On behalf of TOUR4EU (WP9 leader) European People organised a communication course targeted at members of the academic and scientific community working in the field of SSH. Guiding attendees through practical ways in which they can effectively disseminate research outputs in social sciences to wider audiences, the course provided useful communication knowledge through four dedicated online sessions:
Session 1 (10 January 2023 14:00 – 15:30) The Open Research Europe Platform: how to use, explore and make the most of it
Open Research Europe is an open access publishing platform for the publication of research stemming from Horizon 2020, Horizon Europe and/or Euratom funding across all subject areas. The platform makes it easy for Horizon 2020, Horizon Europe and Euratom beneficiaries to comply with the open access terms of their funding and offers researchers a publishing venue to share their results and insights rapidly and facilitate open, constructive research discussion. This session provided a thorough overview of the platform and its publishing process and will educate attendees about how to make the most of it and its extensive number of features.
Session 2 (17 January 2023 14:00 – 15:30) Digital Communication and social media for science and academia: keeping ahead of the curve
Scientific communication is undergoing a dramatic transition—technologically and conceptually. The expectations of making research results openly available, problems with peer review, emergence of social media as a communication vehicle, and alternative metrics for evaluating impact of research are changing science. How authors write and disseminate their works will determine to a significant extent whether people will be able to find them. This session presented some of the latest advances in modern and digital communication for science and policy and provided practical examples that can be replicated by the attendees within their own working circumstances.
Session 3 (24 January 2023 14:00 – 15:30) Storytelling, narratives and connections for policy and academia
A number of authors interested in how to translate evidence into policy identify the importance of policy narrative and argue that advocates of scientific evidence need to tell good stories to grab the attention and appeal to the emotions of policymakers. Yet, this general call for better narratives is incomplete without concrete examples and evidence of their effectiveness. To ensure research findings are taken up into policy, scientists and social researchers need an understanding of how. information can be told to remain into the minds of target audiences. This session outlined some of the ways in which storytelling and narratives influence policy making and thus the efficiency of policy and science communication.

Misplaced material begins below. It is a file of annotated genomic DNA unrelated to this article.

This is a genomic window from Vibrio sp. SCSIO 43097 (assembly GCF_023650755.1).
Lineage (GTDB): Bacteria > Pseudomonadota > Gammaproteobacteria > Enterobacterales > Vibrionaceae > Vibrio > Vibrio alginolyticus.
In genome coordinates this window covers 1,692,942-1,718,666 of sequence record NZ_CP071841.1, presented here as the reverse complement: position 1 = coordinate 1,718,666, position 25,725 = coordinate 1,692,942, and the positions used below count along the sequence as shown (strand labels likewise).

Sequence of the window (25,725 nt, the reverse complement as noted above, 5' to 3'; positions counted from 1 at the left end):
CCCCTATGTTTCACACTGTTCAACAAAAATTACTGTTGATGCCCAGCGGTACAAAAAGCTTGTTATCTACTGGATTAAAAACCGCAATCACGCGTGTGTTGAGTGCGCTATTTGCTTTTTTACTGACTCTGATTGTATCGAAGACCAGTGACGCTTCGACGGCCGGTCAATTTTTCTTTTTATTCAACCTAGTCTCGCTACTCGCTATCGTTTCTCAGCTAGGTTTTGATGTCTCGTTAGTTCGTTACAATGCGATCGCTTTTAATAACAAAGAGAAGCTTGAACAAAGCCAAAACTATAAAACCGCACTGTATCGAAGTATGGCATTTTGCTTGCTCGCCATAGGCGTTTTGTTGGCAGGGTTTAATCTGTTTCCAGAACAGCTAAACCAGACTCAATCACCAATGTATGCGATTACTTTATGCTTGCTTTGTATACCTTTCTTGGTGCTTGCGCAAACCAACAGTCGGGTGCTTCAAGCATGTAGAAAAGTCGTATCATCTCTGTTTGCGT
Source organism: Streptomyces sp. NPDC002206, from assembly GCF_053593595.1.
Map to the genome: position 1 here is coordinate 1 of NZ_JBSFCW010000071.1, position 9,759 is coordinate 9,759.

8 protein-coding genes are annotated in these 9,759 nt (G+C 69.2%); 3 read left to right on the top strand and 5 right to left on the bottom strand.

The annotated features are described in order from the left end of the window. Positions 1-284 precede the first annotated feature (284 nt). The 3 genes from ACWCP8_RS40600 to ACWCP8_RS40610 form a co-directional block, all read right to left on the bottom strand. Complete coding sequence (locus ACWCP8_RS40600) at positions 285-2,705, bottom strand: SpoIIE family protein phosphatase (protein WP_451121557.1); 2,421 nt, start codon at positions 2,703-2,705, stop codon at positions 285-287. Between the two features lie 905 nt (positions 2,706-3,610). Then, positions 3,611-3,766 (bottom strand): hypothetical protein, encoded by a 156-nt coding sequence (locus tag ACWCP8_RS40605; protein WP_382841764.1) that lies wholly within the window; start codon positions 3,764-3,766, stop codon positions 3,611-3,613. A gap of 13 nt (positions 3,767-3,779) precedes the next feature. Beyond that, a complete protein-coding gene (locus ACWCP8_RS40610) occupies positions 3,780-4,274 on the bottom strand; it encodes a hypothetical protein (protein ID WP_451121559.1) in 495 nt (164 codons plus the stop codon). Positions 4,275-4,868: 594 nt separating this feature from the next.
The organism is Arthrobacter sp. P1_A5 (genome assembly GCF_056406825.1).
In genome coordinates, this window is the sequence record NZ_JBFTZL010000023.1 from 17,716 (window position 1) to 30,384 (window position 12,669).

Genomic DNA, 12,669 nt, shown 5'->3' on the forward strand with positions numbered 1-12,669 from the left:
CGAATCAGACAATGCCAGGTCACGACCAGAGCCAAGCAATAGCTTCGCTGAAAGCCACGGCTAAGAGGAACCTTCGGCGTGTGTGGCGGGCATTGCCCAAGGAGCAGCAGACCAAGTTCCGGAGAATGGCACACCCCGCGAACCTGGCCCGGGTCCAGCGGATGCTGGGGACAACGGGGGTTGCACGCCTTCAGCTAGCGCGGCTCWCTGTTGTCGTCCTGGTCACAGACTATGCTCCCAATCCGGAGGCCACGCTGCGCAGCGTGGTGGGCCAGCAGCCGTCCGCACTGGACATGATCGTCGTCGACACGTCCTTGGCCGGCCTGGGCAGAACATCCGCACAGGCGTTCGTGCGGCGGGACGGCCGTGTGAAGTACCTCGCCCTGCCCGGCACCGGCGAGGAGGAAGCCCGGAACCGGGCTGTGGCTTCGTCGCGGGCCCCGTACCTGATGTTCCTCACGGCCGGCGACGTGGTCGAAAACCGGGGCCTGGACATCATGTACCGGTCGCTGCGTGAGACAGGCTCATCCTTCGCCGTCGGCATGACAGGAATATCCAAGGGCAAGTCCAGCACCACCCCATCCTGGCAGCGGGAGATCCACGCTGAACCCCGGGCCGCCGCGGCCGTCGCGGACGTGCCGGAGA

Session 4 (31 January 2023 14:00 – 15:30) Impact assessment and evaluation for your communication activities
Evaluation should be a key component in any communication strategy. Governments and advocacy. organisations have, in recent decades, poured additional resources into communications campaigns, demanding that their public sector communications campaigns are shown to be ‘necessary, cost efficient and effective.’ Despite high demand, there is limited understanding amongst communication practitioners about how to perform impact assessments (IAs), in both the private and public sectors, partly due to an historic lack of consensus among experts. This session brought together terminology, findings and recommendations from the private and public sectors and academia to synthesise a set of five general steps for practitioners when performing IAs.